Making PDF Accessible with Adobe Acrobat 9 Pro
Creating Accessible PDF Files Using
In many cases, you can create tagged PDFs from within an authoring application, such as Adobe
FrameMaker®, Adobe InDesign, Adobe LiveCycle Designer. This functionality extends to applications that
are not from Adobe Systems, such as Microsoft® Office and OpenOffice.org Writer. Creating tags in the
authoring application generally provides better results than adding tags in Acrobat.
In Windows, Acrobat installs both an Acrobat PDFMaker toolbar and an Adobe PDF menu in many
popular authoring applications. PDFMaker provides conversion settings that let you create tagged PDFs in
Microsoft Excel, PowerPoint, and Word among others.
You can use either the toolbar buttons or the Adobe PDF menu (the Action menu in Lotus Notes) to create
PDFs, but the menu also provides access to conversion settings. Although many of the conversion options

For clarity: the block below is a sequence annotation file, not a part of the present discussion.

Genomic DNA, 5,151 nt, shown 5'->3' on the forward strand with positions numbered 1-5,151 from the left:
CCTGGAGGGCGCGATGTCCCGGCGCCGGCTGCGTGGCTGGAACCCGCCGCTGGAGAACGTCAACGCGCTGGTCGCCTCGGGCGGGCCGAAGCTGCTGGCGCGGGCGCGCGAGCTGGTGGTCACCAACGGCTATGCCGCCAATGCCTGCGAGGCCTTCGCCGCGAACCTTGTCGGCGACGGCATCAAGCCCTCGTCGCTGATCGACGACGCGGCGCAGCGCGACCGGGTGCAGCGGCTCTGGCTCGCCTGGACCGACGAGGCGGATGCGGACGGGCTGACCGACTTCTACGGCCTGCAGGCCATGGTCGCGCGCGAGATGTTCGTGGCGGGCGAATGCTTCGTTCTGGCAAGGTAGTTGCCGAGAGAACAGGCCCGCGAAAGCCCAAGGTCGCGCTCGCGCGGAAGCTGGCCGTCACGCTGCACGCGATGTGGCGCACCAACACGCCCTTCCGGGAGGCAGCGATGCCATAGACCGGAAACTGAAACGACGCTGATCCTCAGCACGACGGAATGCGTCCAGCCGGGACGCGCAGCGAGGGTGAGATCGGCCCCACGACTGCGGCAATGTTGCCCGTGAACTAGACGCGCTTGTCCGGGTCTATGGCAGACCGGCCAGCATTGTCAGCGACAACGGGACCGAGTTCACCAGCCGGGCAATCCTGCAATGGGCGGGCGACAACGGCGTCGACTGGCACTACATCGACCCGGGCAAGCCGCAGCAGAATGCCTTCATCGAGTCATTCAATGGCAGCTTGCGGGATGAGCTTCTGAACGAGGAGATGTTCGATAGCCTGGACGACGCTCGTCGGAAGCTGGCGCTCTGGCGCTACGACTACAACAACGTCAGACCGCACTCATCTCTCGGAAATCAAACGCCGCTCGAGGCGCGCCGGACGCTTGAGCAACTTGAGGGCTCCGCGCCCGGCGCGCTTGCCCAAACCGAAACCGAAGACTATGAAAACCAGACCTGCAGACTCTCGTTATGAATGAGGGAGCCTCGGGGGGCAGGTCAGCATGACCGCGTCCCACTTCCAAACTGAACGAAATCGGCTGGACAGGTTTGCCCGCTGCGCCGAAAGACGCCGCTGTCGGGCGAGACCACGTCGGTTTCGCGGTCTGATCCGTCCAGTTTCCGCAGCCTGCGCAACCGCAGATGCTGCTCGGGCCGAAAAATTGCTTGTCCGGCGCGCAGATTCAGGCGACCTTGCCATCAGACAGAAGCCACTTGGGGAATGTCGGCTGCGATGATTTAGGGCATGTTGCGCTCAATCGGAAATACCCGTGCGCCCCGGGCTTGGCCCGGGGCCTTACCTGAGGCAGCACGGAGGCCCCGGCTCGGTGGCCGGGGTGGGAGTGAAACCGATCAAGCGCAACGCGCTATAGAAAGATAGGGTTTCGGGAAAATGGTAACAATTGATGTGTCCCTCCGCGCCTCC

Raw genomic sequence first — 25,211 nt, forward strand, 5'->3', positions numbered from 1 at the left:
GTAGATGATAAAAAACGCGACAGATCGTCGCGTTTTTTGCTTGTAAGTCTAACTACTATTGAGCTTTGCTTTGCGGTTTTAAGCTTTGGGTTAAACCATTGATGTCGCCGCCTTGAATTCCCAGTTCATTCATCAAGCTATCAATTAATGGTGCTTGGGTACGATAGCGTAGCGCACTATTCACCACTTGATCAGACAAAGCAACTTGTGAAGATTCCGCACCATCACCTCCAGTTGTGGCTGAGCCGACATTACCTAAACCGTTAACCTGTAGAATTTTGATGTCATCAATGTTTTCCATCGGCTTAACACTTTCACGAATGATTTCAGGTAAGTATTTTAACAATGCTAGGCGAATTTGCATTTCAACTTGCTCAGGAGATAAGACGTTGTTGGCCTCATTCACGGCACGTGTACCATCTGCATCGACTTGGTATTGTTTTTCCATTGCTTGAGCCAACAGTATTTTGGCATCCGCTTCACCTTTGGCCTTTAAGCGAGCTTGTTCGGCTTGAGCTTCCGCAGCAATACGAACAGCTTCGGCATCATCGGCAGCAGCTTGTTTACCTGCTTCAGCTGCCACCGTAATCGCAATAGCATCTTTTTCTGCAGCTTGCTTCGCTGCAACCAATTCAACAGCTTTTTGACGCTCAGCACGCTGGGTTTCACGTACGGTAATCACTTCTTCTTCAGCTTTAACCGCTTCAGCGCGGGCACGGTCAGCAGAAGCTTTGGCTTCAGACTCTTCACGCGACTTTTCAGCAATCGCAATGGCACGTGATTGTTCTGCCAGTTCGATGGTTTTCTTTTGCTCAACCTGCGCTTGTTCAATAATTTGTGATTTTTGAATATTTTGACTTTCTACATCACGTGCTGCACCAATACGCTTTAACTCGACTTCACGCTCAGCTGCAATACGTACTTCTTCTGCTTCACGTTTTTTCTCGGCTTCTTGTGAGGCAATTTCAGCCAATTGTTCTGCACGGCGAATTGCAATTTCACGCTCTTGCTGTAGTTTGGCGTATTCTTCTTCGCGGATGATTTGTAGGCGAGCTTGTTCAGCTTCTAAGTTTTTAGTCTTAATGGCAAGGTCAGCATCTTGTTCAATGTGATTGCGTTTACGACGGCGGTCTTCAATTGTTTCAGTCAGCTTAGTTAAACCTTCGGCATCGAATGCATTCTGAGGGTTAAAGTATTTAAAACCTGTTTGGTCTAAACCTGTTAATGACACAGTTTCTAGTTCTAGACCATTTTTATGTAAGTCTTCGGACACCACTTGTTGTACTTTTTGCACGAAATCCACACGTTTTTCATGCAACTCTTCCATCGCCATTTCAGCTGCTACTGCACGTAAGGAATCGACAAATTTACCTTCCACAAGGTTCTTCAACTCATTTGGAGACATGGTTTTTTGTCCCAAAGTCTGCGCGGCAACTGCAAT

are common to all authoring applications, a few are application-specific.
Note: For Microsoft Office 2007 applications such as Word, Excel, PowerPoint, and Access, the
options for creating PDFs are available from the Acrobat Ribbon.
In general, the following rules apply.
• Design your source document with accessibility in mind
• Do NOT use character formatting for headings, use the program’s styles.
• Do add alternative text to graphics in the source file
• Do use a table editor if available to create tables
• Do NOT use a table editor to design layouts
• Do generate the PDF file in a way that generates tags
• Do set your PDF output preferences option to tagged PDF
• Do check the results in Adobe Acrobat 9 Pro using Advanced > Accessibility > Full Check
(shortcut: Alt + A + A + F)
• Do follow the suggestions for repair and repeat checking until no errors are detected
Create an Accessible Microsoft Word Document
You should author the original source document with accessibility in mind. This means you should add
structure to the document by using styles rather than character formats for such items as headings and lists.
You should also add alternate text descriptions to graphics that appear in the Word file using the format
picture dialog. You should use Word’s column command and not tables to create multi-column documents.
Design your documents with styles. Styles add the structure necessary to make your documents usable to
people with disabilities.
The default text style for Microsoft Word is Normal.
• Text should be at least 12 point type.
• Avoid using Microsoft Word text boxes.